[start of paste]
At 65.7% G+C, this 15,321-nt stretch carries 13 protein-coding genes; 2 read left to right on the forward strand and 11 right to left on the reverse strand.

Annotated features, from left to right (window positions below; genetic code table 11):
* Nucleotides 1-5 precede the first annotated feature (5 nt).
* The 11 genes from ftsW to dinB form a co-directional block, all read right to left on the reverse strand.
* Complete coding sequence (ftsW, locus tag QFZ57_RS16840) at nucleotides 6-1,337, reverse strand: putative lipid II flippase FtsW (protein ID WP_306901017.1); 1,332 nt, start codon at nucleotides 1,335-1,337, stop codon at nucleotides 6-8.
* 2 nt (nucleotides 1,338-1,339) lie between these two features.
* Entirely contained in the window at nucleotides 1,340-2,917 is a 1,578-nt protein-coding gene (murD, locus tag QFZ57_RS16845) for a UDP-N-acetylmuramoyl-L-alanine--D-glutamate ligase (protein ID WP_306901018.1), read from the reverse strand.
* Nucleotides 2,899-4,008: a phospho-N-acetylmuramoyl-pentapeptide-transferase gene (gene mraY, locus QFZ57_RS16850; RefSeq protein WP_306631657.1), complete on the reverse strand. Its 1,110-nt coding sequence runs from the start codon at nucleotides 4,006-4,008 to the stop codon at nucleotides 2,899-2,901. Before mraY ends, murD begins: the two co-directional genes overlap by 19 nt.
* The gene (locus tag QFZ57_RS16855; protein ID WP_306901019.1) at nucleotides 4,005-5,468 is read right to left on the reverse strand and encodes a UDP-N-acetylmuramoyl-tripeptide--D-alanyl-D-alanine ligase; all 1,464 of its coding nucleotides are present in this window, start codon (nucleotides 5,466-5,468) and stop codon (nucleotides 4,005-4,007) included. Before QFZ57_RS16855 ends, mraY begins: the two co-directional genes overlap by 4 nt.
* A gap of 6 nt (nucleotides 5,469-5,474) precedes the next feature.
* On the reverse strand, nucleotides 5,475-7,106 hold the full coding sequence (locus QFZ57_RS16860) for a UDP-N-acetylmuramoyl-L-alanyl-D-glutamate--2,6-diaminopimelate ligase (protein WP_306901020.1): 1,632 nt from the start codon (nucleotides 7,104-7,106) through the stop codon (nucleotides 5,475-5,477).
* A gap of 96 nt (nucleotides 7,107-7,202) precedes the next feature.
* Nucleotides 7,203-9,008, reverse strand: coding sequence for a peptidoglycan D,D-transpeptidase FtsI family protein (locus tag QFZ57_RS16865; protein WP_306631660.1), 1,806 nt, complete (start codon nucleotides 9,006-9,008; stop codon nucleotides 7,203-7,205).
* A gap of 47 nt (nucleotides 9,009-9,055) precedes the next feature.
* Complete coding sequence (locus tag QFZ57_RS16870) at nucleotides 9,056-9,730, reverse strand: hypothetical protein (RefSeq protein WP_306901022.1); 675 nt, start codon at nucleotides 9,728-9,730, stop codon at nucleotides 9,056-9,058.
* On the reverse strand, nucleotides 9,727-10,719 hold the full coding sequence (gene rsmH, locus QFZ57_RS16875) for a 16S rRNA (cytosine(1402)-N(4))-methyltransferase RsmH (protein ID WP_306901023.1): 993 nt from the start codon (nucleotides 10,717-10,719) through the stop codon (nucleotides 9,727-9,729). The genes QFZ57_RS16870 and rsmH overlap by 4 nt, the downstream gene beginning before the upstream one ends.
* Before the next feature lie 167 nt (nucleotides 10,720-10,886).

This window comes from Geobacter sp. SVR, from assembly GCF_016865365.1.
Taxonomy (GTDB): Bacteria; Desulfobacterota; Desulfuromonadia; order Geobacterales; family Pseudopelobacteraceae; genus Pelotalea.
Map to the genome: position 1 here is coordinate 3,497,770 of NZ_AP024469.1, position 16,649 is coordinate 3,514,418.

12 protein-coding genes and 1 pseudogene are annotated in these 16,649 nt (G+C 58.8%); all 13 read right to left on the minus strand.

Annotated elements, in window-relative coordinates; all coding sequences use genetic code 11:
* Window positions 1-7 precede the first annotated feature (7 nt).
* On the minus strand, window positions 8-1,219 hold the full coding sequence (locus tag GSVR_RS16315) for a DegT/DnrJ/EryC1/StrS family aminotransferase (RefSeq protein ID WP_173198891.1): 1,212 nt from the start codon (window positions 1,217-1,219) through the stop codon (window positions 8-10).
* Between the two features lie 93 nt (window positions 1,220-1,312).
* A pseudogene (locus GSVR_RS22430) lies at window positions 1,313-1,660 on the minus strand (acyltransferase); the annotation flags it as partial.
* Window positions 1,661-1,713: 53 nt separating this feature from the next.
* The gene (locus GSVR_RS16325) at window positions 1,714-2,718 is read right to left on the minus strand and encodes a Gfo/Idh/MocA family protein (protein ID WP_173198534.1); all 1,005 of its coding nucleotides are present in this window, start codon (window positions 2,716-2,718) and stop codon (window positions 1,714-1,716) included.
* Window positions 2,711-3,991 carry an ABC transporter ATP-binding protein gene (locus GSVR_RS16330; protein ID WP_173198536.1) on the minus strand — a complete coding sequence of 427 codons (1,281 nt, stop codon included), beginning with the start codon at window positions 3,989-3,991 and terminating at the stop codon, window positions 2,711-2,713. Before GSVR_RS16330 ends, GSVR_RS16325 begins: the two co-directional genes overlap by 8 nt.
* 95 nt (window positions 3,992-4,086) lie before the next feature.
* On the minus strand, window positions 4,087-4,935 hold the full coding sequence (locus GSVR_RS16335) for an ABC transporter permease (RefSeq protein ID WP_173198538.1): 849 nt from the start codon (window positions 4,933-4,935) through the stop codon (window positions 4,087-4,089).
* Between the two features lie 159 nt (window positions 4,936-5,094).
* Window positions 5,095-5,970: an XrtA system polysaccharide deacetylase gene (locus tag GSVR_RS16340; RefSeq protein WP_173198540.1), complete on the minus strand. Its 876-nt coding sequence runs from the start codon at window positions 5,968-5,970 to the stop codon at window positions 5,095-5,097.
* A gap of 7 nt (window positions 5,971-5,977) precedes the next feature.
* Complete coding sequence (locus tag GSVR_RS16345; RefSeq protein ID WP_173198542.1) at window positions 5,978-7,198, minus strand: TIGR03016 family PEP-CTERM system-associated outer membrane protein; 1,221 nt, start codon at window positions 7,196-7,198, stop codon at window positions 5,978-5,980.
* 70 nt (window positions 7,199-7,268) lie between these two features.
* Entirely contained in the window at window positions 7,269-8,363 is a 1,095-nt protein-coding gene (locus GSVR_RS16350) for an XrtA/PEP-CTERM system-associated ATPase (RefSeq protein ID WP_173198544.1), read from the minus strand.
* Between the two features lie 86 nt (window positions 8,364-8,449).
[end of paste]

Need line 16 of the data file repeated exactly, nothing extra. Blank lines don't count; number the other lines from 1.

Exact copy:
* On the reverse strand, nucleotides 9,727-10,719 hold the full coding sequence (gene rsmH, locus QFZ57_RS16875) for a 16S rRNA (cytosine(1402)-N(4))-methyltransferase RsmH (protein ID WP_306901023.1): 993 nt from the start codon (nucleotides 10,717-10,719) through the stop codon (nucleotides 9,727-9,729). The genes QFZ57_RS16870 and rsmH overlap by 4 nt, the downstream gene beginning before the upstream one ends.